Opinion for the Court filed by Circuit Judge WILKEY.
Dissenting opinion filed by Circuit Judge HARRY T. EDWARDS.
WILKEY, Circuit Judge:
The propriety of the prosecutor's closing remarks to the jury, an issue raised not infrequently in appeals, is the question
Appellant Eric Monaghan was charged in a six count
This sordid story begins with a chance encounter between Monaghan and Bart at a gay bar in Washington, D.C., in early September 1982.
Bart stayed with appellant for almost two weeks. Although the pair slept together in appellant's bed, the record discloses no further incidents of sexual misconduct. They spent the weekend of September 10-12 with friends of appellant at a beach in Delaware, where they happened to meet two social workers from Prince William County. When the workers recognized Bart, he informed them that he had "gotten out of detention and [his] parents [had] let [him] come down to the beach for the weekend."
Two days later Bart left appellant's house. He was subsequently apprehended by FBI agents while boarding a Trailways bus bound for New York. Upon his return to the Prince William County facility, Bart informed Ms. Kaufman of his stay with appellant. She later conveyed the information to an FBI agent. Arrest and a federal grand jury indictment ensued.
Monaghan contends that certain remarks by the prosecutor in his closing statement to the jury constituted impermissible comments on his failure to take the witness stand. We conclude that the remarks were not improper.
The fifth amendment protects the right to be free from compelled self-incrimination.
The difficulty for a reviewing court lies in determining whether the prosecutor has strayed beyond the rhetoric permissible in "the heat of argument"
Numerous decisions of this and other courts have defined the contours of the constitutional right to be free from adverse prosecutorial comment. A court must determine "whether, in the circumstances of the particular case, `the language used was manifestly intended or was of such character that the jury would naturally and necessarily take it to be a comment on the failure of the accused to testify.'"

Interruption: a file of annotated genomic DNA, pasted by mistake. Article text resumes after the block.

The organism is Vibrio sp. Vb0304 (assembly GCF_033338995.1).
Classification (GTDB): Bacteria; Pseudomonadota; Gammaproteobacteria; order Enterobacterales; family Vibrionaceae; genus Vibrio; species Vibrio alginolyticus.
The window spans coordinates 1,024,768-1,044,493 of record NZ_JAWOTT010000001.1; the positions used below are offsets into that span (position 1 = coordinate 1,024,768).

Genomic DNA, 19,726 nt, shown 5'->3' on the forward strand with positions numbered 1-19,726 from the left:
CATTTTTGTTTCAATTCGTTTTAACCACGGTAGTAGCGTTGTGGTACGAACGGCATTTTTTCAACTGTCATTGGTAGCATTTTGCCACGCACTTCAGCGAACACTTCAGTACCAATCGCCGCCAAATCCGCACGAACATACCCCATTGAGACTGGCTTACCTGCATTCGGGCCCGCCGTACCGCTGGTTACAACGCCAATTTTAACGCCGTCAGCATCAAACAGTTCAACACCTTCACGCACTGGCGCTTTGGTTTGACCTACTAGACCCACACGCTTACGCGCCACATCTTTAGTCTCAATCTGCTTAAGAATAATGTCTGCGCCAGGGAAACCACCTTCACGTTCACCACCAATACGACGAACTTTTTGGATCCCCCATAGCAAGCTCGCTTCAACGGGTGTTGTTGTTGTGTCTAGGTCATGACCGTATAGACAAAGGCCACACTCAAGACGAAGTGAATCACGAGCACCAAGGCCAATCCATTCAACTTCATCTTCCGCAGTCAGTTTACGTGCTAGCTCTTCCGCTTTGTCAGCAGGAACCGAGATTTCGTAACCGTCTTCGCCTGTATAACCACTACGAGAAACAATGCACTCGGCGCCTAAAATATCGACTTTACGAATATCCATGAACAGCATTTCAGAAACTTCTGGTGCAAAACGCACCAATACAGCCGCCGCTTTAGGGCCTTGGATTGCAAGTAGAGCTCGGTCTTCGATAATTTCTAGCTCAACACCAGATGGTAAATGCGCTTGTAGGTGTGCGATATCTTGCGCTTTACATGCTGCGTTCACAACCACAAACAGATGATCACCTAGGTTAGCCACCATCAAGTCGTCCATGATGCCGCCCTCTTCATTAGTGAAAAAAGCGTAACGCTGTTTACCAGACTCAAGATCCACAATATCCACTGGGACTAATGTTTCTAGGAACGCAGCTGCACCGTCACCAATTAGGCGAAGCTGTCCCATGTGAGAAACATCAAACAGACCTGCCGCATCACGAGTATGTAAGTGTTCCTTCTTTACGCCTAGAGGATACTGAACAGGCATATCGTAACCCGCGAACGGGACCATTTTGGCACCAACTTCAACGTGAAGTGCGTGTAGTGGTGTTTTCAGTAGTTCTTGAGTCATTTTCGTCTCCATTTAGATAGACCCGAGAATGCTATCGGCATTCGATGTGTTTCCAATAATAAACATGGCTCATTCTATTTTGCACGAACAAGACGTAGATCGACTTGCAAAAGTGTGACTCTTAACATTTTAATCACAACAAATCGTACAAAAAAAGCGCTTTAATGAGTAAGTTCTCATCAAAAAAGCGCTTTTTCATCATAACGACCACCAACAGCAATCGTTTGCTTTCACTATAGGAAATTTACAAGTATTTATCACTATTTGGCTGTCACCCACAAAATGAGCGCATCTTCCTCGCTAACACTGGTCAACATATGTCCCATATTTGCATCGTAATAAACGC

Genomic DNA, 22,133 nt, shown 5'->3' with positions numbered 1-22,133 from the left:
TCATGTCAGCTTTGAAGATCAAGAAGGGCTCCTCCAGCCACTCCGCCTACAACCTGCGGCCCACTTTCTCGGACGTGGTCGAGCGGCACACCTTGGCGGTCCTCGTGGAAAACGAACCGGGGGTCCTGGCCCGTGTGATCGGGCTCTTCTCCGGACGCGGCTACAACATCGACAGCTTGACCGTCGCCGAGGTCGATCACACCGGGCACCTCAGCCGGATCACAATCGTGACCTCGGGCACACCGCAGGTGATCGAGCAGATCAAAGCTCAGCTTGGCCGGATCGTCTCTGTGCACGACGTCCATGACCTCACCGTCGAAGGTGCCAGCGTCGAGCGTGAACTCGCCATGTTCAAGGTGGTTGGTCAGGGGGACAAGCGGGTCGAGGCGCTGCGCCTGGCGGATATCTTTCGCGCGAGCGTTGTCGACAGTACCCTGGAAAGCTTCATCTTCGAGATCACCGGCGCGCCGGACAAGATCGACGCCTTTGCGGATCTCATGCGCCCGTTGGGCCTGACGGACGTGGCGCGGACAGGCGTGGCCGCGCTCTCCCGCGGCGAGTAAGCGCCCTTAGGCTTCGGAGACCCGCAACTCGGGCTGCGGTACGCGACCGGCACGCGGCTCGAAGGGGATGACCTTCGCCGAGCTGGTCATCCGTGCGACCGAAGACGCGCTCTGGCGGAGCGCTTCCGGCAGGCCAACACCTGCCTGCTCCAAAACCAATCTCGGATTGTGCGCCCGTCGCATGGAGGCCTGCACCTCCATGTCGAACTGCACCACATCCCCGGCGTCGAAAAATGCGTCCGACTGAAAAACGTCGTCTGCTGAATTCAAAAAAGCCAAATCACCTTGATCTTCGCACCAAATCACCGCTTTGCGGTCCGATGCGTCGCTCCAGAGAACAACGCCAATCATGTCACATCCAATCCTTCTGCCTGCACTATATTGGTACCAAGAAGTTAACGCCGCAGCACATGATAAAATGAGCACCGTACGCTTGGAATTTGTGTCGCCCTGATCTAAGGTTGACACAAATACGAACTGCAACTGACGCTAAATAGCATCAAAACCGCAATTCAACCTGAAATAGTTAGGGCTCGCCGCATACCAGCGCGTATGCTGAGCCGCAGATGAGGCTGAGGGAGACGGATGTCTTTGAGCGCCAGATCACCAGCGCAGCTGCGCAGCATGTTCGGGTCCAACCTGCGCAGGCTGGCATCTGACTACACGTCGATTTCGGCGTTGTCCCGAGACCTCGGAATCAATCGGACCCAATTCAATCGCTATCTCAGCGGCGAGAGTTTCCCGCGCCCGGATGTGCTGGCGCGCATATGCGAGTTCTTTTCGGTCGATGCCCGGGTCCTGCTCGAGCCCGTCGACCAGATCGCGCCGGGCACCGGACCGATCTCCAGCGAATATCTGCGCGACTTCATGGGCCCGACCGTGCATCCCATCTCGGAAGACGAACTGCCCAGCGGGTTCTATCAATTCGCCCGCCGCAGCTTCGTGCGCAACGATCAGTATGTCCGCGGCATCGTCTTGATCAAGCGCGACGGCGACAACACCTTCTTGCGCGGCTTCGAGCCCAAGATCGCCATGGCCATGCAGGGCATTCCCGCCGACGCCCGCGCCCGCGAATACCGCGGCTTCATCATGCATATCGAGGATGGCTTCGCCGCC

Appellant offers no reason for believing that the prosecutor's statements were "manifestly intended ... to be a comment" on appellant's silence, nor does the record suggest such intent. When assessing the constitutionality of ambiguous prosecutorial remarks, an appellate court should not strain to reach the one interpretation which ascribes improper motives to the prosecutor. The government here was faced with an unenviable task. In order to prevail, it had to establish beyond a reasonable doubt that sexual misconduct had occurred between Monaghan and Bart in the privacy of Monaghan's bedroom, without once alluding to the fact that Monaghan had not taken the witness stand. Under these circumstances, virtually any reference to the illegal act could be interpreted as a reflection on appellant's silence. But such a hypertechnical reading of the prosecutor's language is neither mandated nor
We turn, then, to the second prong of the test, the effect which the statements "naturally and necessarily" would have had on the jury. This objective standard would clearly have been violated had the prosecutor commented directly on the failure of the appellant to testify. Under such circumstances, a jury might reasonably have construed the comment as an invitation to consider appellant's silence in assessing his guilt or innocence. At most, however, the prosecutor's statements in the present case constituted "only an indirect reference to appellant's failure to testify."
Even indirect comments can have the proscribed effect on a jury, but we believe that in this case they did not. The most significant of those remarks was the prosecutor's reference, in his closing argument, to the "uncontradicted" character of Todd Bart's testimony:
If appellant were the only person capable of contradicting Bart's testimony, the jury might logically have construed the prosecutor's statement as an allusion to appellant's silence.
Monedia Kaufman testified that, in her first and second conversations with Bart following his return to the detention facility, the youth made no mention of a homosexual encounter with Monaghan. In a subsequent conversation, Bart initially denied having had sex with appellant; only when Kaufman expressed disbelief did Bart concede that "maybe" he and Monaghan had slept together.
The prosecutor's statement was proper for another reason. Defense counsel had persistently challenged Bart's veracity on cross-examination, and it was up to the prosecutor to defend the credibility of his star witness. The prosecution cannot be shut off from fair comment on the strength of its own witness's testimony, particularly when it is relying principally on one witness and that witness has been severely challenged by the defense. A reasonable jury would have realized that the prosecutor's remark went to Bart's veracity rather than to appellant's silence.
Appellant contends that other statements by the prosecutor constituted impermissible references to his failure to testify, but we conclude otherwise. At one point in his rebuttal, the prosecutor pointed to appellant and said "[l]adies and gentlemen, one thing for sure. We don't know what your decision will be until you come back into the courtroom and give it to us. But one thing, deep in his heart Mr. Monaghan knows —."